Clinging to the past might manifest as a resistance to change, a rejection of impermanence (cf. the heart of sadness (2/3) — separation from the loved). Accepting that some change has occured, that the past is ‘lost’ and cannot be reverted to (if only because ourselves have been changed by the experience), is an important step in reaching the heart of sadness, in realising the unsatisfactoriness of life, in fully comprehending dukkha.
But can we go further? To attain the very ‘heart’ of sadness, one needs to
I'd argue that a relatively classic unfolding of the “separation from the loved” leads to the perpetuation of dukkha even after the grieving is said to be completed, even after one has apparently accepted the separation, the lack of reality of any “return scenario”… I'd argue that the ordinary unfolding of the “separation from the loved” leads to indirect pains too, secondary and tertiary consequences… And as we might, through life (or lives), accumulate many such indirect tendencies if we perpetuate them unconsciously, it is worth enquiring further, it is worth going beyond the ‘obvious’ primary aspects.
After one grieved a loss, the acceptance of the new situation might
simply be related to understanding that we never step in the same river twice,
that even if one could be reunited with the loved, in fact, one would
have been changed by the experience of separation and this would not be
exactly the same. A couple can be reunited but the blind trust might be gone:
maybe a new form of trust is created, it might even be better than before,
less naïve, but it isn't “the same” anyway.
Or the acceptance might be related to a loss of hope, the relinquishing of scheming and planning (for a reunion) and the appropriation of a new view (that the reunion is now impossible, for some reason or another).
In either cases, one might still cling and suffer though.
“Self-discovery”, from the “Adam&Eve” series, © Pavel Kiselev
The ordinary occurrence is when one tries to re-create the ‘essence’ of the
loved even after accepting that the previous ‘form’ is lost!
Classically, this may take the form of having accepted that a person is gone but trying to recreate the intimacy that was once enjoyed with another person. Or this might take the form of accepting a country is invaded and destroyed but trying to recreate somewhere else a sense of ‘roots’ that was once enjoyed.
In short, the suffering is perpetuated by shifting from a particular object to its supposed essence, its supposed ‘core'… The clinging is refocused on a particular detail that supposedly made the previous relationship worth it, and this detail is then what one seeks to find again, within another relationship, another object: different person but same intimacy, different location but same culture…
It is well understood that “rebound relationships” are often doomed to fail
because one still clings to, or regrets, some element of the past and cannot
value or appreciate what's actually present. This relates to the above.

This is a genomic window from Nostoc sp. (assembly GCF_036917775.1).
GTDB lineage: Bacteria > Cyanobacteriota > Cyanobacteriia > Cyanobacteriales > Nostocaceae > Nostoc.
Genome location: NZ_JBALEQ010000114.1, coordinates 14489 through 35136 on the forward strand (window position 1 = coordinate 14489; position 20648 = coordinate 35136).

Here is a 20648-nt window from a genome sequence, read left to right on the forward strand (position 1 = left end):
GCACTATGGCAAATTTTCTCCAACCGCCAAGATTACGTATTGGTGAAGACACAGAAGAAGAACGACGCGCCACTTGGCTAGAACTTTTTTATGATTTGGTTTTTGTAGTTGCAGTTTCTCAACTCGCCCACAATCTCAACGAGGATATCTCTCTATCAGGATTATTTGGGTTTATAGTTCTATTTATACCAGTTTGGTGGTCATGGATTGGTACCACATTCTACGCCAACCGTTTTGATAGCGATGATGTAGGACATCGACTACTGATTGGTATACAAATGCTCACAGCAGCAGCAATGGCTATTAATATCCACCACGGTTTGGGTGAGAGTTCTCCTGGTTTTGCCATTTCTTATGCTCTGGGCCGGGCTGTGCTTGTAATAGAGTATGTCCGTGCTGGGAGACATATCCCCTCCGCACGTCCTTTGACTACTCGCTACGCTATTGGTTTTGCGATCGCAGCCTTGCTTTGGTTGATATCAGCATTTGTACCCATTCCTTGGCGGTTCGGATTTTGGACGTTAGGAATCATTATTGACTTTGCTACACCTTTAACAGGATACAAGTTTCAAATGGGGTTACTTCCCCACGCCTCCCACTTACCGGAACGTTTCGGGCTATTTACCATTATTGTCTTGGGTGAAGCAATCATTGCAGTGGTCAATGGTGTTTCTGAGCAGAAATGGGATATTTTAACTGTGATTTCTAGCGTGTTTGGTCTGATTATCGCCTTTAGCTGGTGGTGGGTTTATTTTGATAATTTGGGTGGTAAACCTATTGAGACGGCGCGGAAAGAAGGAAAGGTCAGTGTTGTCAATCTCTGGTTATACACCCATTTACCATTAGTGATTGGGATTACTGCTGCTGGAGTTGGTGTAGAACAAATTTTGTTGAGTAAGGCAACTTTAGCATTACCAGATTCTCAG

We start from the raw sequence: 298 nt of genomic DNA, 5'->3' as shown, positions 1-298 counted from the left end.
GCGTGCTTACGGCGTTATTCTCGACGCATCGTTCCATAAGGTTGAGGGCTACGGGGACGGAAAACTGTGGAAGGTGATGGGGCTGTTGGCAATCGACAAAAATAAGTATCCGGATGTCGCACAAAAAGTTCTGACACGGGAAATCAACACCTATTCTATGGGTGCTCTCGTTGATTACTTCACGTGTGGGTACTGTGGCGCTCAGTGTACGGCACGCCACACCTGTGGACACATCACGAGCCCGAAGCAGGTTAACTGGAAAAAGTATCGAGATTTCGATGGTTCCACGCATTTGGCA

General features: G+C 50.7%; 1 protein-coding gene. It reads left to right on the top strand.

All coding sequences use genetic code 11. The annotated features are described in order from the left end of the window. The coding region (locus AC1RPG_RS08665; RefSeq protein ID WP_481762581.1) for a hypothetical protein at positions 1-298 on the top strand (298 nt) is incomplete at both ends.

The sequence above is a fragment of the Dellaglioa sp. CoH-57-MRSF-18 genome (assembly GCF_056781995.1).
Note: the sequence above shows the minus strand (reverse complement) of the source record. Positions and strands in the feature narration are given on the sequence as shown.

But how many people who understand this vis-à-vis rebounds would, however, engage in their present relationship while clinging to views from the honey-moon period?
Day-1 is lost: you have changed, your partner has changed. Now what? Are you with the ‘same’ person but in a “rebound relationship,” constantly trying to go back to the (day-1) past, to the enthusiastic first kiss, denying the obvious change in circumstances? Are you labelling your partner ‘husband’ or ‘wife’, at the risk not only of taking them for granted but also of limiting them? Or are you with the same person creating a new love every day, a new day-1, unbiased by views from previous days? As I previously explained, Buddhism doesn't ask you to stop loving your family but this precisely requires to love who they are now, neither some memory nor some projection! Projections are to be ceased; loving-kindness, compassion and sympathetic joy aren't.
Separation from the loved is stress.
You cannot get the loved back, and you cannot re-create it either… You might create something else new, but comparing it with the previous loved will bias judgements and most likely be enough to cause unsatisfactoriness (due to the unease of having to drop old certainties and convictions, to adjust one's views and expectations). You have to swallow the primary change, but you also have to let go of the lingering taste, the lingering preference…
It may sound cold but it isn't. Life simply isn't about accumulating. Love isn't about how many days you spent together: are you loving, kind, compassionate here and now? This is the relevant question. Drop the delusion that “more is better,” remember that you cannot carry the accumulation anywhere. Old love change? Let it evolve, focus on what you contribute to what arises next!
As I once explained, Buddhism does not assert that “life is suffering”, in spite of all the classic translations which suggest so. This wouldn't make much sense, and would be wholly disconnected from the second noble truth. “Life is pleasurable and ordinary minds can't get enough of it” is more like it: ordinary minds crave! However, if we phrase the message in terms of ‘truths’, it seems safe to state that “life does not move according to one's wishes.” To realise the heart of sadness requires to realise that our wishes are past-based, created in relation to experiences, and that changing how we relate to this past will also change our experience here and now. Not-clinging to the past (which isn't the same as developing aversion for the past, or as denying it) is key to engage freely and constructively with the situation at hand.
“Fully realise dukkha, fully realise impermanence, fully realise emptiness of essence, embody a wise way of life”, these are four tasks the Blessed One completed. Nirvana is unchanging.